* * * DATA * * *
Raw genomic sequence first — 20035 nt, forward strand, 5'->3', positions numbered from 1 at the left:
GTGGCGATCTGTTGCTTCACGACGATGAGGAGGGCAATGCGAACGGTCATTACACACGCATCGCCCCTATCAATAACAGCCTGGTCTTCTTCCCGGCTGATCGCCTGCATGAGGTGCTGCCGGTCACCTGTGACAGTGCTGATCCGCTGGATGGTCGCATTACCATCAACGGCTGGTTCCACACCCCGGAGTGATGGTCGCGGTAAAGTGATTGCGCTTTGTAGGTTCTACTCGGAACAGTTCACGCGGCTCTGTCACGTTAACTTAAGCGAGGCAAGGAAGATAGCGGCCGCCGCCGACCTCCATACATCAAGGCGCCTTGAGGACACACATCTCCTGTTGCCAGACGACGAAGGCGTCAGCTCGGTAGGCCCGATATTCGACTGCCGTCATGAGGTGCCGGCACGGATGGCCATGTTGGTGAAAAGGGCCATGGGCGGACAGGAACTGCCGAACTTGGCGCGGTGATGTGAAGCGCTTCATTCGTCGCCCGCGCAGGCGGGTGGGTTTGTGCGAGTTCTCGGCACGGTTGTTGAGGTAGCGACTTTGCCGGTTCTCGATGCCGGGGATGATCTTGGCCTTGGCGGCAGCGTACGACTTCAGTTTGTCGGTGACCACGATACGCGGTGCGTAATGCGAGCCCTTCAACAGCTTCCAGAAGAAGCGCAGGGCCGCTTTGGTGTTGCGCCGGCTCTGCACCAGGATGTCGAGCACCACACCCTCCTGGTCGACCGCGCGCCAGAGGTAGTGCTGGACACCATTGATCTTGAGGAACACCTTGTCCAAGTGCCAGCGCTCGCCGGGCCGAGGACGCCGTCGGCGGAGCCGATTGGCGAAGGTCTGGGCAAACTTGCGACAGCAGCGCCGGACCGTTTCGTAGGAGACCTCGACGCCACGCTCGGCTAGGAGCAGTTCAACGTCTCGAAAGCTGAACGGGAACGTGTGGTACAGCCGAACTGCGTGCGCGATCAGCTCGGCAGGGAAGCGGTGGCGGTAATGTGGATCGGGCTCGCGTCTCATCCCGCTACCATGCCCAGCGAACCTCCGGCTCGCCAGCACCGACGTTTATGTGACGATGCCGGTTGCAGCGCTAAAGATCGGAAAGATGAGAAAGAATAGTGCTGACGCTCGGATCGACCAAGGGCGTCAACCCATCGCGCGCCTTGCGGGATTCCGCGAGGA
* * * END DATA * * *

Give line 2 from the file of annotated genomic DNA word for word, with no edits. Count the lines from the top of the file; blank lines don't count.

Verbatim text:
GTGGCGATCTGTTGCTTCACGACGATGAGGAGGGCAATGCGAACGGTCATTACACACGCATCGCCCCTATCAATAACAGCCTGGTCTTCTTCCCGGCTGATCGCCTGCATGAGGTGCTGCCGGTCACCTGTGACAGTGCTGATCCGCTGGATGGTCGCATTACCATCAACGGCTGGTTCCACACCCCGGAGTGATGGTCGCGGTAAAGTGATTGCGCTTTGTAGGTTCTACTCGGAACAGTTCACGCGGCTCTGTCACGTTAACTTAAGCGAGGCAAGGAAGATAGCGGCCGCCGCCGACCTCCATACATCAAGGCGCCTTGAGGACACACATCTCCTGTTGCCAGACGACGAAGGCGTCAGCTCGGTAGGCCCGATATTCGACTGCCGTCATGAGGTGCCGGCACGGATGGCCATGTTGGTGAAAAGGGCCATGGGCGGACAGGAACTGCCGAACTTGGCGCGGTGATGTGAAGCGCTTCATTCGTCGCCCGCGCAGGCGGGTGGGTTTGTGCGAGTTCTCGGCACGGTTGTTGAGGTAGCGACTTTGCCGGTTCTCGATGCCGGGGATGATCTTGGCCTTGGCGGCAGCGTACGACTTCAGTTTGTCGGTGACCACGATACGCGGTGCGTAATGCGAGCCCTTCAACAGCTTCCAGAAGAAGCGCAGGGCCGCTTTGGTGTTGCGCCGGCTCTGCACCAGGATGTCGAGCACCACACCCTCCTGGTCGACCGCGCGCCAGAGGTAGTGCTGGACACCATTGATCTTGAGGAACACCTTGTCCAAGTGCCAGCGCTCGCCGGGCCGAGGACGCCGTCGGCGGAGCCGATTGGCGAAGGTCTGGGCAAACTTGCGACAGCAGCGCCGGACCGTTTCGTAGGAGACCTCGACGCCACGCTCGGCTAGGAGCAGTTCAACGTCTCGAAAGCTGAACGGGAACGTGTGGTACAGCCGAACTGCGTGCGCGATCAGCTCGGCAGGGAAGCGGTGGCGGTAATGTGGATCGGGCTCGCGTCTCATCCCGCTACCATGCCCAGCGAACCTCCGGCTCGCCAGCACCGACGTTTATGTGACGATGCCGGTTGCAGCGCTAAAGATCGGAAAGATGAGAAAGAATAGTGCTGACGCTCGGATCGACCAAGGGCGTCAACCCATCGCGCGCCTTGCGGGATTCCGCGAGGA